Yes that is one of the reasons that we introduced the Airport Express train. The airport transfer is from Katunayake to the Secretariat Station in central Colombo. The passenger capacity is 90, but we are hoping to increase the number of trains. Furthermore, the Katunayake Expressway will be extended to Ratmalana as this airport will be developed as a city airport. The thinking is that since the number of corporate jets arriving in Sri Lanka is increasing, these can be diverted to Ratmalana airport. And since there is an existing railway line this can be utilised for this purpose.
We are speaking to freight forwarders on the possibility of utilising this railway service and they are happy to do so. This will reduce the traffic congestion. And also Helitours is currently providing helicopter flights, then we have the taxi services as well.
We intend to extend this railway track by another 200 metres towards the main terminal. We have many plans in relation to the Airport Express, and we hope to extend this to Hikkaduwa and Kandy.
The access road to BIA was redone within 28 days due to the efforts of Minister Basil Rajapaksa and as such now the airport can be reached easily.
Hambantota International Airport (HIA) is one of the largest projects under the supervision of Airport and Aviation. Stage I of the airport is to be completed in 2012. Can you tell us the progress so far?
HIA is being constructed in two stages. The estimated project cost is USD 209 million and the total land area is 2000 hectares. Stage one will take place on 800 hectares initially and the runway will be constructed during this stage. 60 percent of the cost goes to the runway. The runway at HIA will be able to facilitate A380 aircraft as the runway length is 3500 metres, and width is 75 metres. At the moment the runway at BIA has a width of 60 metres, as such an A380 cannot land here.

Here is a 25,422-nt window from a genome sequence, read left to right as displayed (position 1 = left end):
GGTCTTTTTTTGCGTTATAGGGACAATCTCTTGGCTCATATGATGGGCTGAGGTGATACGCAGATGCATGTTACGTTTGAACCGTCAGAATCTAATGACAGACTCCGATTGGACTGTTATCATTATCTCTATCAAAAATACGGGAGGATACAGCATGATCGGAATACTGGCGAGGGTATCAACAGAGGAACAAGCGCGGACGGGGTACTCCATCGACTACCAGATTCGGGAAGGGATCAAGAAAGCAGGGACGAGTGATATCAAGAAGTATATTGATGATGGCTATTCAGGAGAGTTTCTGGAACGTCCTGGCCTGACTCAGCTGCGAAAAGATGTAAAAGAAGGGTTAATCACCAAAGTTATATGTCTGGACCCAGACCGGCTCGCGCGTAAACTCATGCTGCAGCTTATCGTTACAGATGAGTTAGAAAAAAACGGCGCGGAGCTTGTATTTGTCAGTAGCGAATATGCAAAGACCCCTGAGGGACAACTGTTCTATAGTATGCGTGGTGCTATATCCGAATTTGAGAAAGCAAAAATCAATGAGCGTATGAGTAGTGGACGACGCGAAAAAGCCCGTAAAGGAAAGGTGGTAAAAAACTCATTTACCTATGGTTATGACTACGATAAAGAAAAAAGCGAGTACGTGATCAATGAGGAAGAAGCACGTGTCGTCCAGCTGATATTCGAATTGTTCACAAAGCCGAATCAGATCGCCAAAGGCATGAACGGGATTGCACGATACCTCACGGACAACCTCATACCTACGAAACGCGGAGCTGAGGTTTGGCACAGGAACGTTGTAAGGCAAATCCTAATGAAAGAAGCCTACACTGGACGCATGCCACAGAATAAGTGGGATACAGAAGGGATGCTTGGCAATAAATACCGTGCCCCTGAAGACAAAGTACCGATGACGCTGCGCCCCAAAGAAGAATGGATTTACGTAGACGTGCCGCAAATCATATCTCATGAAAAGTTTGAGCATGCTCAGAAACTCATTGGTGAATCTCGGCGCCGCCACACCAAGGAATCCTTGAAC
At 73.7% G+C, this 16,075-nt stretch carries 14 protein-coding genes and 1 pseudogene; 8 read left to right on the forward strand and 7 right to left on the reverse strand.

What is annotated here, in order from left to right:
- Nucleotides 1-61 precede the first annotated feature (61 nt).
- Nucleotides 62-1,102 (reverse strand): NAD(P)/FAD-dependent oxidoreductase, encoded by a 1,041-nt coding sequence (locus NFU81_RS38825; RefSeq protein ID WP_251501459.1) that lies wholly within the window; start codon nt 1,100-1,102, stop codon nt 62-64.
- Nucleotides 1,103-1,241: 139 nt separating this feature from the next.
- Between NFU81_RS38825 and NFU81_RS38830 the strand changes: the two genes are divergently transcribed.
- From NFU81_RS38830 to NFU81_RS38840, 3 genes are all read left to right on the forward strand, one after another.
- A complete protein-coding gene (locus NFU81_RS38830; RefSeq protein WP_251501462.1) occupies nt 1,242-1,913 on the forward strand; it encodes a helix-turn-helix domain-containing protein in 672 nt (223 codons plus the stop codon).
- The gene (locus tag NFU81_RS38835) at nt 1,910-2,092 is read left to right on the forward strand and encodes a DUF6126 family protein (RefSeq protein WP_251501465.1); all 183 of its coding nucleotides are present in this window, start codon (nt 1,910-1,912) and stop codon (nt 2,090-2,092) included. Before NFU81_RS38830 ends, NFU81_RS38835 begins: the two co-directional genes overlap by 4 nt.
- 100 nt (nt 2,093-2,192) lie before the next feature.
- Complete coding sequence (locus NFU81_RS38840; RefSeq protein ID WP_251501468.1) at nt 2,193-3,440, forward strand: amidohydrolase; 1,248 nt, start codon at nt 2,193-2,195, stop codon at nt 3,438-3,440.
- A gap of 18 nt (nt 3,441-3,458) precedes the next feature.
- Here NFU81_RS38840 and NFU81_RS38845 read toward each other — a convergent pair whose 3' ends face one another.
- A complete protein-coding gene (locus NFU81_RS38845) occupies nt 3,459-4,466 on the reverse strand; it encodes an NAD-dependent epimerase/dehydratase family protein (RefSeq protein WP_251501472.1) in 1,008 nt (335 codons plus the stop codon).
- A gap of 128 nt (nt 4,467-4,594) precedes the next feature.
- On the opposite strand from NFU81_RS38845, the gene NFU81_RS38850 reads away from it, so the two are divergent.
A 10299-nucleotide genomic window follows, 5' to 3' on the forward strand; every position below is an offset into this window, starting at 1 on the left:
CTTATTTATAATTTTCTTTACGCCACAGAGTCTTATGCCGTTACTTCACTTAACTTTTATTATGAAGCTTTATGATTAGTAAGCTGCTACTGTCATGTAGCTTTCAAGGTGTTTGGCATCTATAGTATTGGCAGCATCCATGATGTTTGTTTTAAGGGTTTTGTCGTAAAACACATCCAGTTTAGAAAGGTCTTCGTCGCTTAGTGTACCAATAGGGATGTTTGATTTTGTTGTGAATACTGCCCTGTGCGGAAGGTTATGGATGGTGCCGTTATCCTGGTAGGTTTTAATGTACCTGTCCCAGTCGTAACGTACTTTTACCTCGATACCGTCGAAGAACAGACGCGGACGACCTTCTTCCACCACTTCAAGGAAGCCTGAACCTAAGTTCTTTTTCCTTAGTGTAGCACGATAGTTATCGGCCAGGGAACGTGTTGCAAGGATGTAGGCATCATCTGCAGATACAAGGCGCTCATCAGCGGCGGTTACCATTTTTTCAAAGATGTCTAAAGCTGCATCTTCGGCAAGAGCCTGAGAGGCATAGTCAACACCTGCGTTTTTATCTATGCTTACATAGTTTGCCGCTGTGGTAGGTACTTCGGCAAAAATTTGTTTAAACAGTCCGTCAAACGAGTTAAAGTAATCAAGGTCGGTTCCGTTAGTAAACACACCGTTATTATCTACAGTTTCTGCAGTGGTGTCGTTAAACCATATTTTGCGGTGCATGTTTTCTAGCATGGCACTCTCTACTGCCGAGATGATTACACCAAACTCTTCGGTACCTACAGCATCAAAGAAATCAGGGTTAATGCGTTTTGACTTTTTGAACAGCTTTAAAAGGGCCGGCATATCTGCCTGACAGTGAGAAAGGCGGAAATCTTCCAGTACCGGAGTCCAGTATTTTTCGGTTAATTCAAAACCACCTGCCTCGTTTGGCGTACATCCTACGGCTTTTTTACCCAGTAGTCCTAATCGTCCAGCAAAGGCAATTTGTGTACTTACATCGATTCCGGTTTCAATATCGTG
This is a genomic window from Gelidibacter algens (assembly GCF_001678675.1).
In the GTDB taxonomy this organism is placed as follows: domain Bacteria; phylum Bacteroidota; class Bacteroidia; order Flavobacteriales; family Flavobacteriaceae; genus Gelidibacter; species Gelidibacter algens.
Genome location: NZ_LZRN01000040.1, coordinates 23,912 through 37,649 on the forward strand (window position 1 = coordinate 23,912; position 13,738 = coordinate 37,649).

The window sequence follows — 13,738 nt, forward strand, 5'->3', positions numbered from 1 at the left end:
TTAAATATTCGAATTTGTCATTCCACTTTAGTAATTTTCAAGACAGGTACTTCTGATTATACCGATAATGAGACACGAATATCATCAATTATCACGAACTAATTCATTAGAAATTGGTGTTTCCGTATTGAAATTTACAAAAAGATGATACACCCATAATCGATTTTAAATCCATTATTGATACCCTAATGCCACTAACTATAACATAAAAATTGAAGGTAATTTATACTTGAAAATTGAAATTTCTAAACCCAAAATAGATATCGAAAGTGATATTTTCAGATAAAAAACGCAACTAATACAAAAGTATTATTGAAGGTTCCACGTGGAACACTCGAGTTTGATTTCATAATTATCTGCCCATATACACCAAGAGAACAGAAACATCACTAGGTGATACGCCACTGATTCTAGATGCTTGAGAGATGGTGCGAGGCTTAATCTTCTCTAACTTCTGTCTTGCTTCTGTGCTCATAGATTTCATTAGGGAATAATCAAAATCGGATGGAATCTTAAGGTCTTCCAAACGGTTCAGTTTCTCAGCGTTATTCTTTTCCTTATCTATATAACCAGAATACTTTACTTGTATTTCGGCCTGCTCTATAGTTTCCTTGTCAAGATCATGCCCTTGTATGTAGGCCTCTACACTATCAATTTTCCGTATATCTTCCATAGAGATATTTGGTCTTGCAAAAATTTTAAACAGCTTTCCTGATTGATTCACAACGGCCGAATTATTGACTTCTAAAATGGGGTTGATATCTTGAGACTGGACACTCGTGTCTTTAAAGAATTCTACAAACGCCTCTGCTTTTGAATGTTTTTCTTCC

Passenger capacity during the initial stage will be one million, which will entail 40 percent of the function of the airport and cargo capacity will be approximately 45,000 metric tonnes, which is equivalent to 60 percent of the capacity. The project is progressing at a very good speed. We are about three months ahead of schedule and we hope to commission the airport by end 2012.
An airport cannot exist in isolation therefore, a tax free industrial zone will be established as well as other aviation related industries such as aircraft painting, repair shops, aircraft maintenance areas and flying academies and also, of course, hotels and related infrastructure in the leisure sector will be encouraged to come to Hambantota.